Guled Adan Abdi, from the northern town of Buhodle, taught himself how to make plastic toys from bits of discarded objects, and then worked out how to motorise them by studying real cars.
“I started making toys when I was younger,” he told the BBC Somali Service.
“I used to play with them without any motor. But later I said to myself: ‘Why don’t you make them into a moving machine?’
“So I looked at the cars in the town and invented my toys with the same design.”
So far, he has constructed four electronic toys, including a truck and a plane, mainly using plastic from old cooking oil containers.
He has also invented a fan that can be used as a light at night.
Guled lives at home with his mother and older brother and sister, and goes to a school in Buhodle that is supported by Somalis in the diaspora.
But he has missed out on a lot of his education and is only in the third year at primary school – a class usually for eight year olds.
This is because his father disappeared in 2002 and is presumed dead.
Teenage inventor Guled Adan Abdi
“I have never seen anyone make such things… I investigated and found out how a car’s tyres turn”
His mother struggles to support the family by selling anjeera – Somali pancakes – so when things get tough financially, the family sometimes has to stay with relatives in a remote area where Guled cannot go to school.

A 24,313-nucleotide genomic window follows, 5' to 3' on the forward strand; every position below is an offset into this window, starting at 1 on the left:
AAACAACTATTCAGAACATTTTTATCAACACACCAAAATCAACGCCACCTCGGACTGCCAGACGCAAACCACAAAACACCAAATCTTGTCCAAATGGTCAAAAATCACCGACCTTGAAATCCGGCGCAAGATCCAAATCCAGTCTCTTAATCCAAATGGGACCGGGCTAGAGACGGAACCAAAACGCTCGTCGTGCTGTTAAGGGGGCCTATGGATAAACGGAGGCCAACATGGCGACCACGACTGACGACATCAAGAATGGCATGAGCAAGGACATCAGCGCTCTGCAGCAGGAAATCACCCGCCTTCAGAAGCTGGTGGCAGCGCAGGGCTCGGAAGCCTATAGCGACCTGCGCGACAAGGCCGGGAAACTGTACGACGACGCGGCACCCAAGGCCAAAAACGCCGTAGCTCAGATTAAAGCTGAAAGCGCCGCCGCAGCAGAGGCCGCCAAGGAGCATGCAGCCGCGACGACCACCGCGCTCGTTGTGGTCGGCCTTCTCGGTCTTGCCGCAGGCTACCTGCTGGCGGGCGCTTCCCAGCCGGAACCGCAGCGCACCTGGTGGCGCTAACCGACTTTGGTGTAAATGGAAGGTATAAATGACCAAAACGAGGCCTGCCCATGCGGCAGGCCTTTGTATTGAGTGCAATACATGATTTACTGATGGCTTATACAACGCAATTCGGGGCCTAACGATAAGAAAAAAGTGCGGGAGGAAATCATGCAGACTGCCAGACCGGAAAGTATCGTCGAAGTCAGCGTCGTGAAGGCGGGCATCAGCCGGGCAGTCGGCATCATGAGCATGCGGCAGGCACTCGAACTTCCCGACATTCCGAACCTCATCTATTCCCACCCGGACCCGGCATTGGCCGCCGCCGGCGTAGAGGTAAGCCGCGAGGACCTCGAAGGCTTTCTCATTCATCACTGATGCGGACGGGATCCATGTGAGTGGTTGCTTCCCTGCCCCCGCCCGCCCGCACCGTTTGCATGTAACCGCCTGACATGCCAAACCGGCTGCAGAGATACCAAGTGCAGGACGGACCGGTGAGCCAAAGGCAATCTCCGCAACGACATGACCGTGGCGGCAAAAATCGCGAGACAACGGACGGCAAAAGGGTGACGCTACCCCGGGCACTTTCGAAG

‘Proud of genius’
But they have spent the last year in Buhodle and Guled has dedicated hours to his inventions after school, which finishes at midday.
“From noon to late in the evening I usually work on my cars.
“I have never seen anyone make such things and I was not trained by anyone. I investigated and found out for example how a car’s tyres turn.”
To get the toys to move, he connects them to a battery-powered control box, which is marked with a plus and minus sign.
“If it is switched to minus, the car will move backwards, if you move the switch to the plus it will go forwards,” he said.
The toys are fashioned from rubbish, so the only things he has to pay for are the batteries, which cost $0.25 (£0.17) for a pair.
It is his teacher, Asha Ahmed Omar, who has been the real driving force behind Guled, encouraging him to continue with his experimenting and buying him the first batteries.
As his reputation has grown, people now come along in the afternoon to give him encouragement and watch him at work.
This has won over his mother, Maryan Hassan, who has not always been keen on his obsession and sometimes threw away out his model cars that cluttered up their home.
She is now proud of her son and believes he is a genius.
Guled’s blossoming has been very positive for the family, who are recovering from being caught up in clan fighting a year ago when Mrs Hassan was injured by a bullet which shattered her shoulder.
Now his fame has spread beyond Buhodle after his teacher told the local authorities about her pupil, and earlier this month he was asked to travel 270km (170 miles) to Garowe, the main town of Somalia’s semi-autonomous Puntland region.
Dressed up in a suit, Guled showed his inventions to Puntland President Abdiweli Mohamed Ali at state house.
President Ali promised that the Puntland government would now fund his education.
But for Guled there is another problem – getting funds to buy new parts for his toys, which he would like to be able to sell.
Eyeing his future, the teenager said his ambitions are not limited to models.
“I would like to gradually learn how to become a producer of cars.”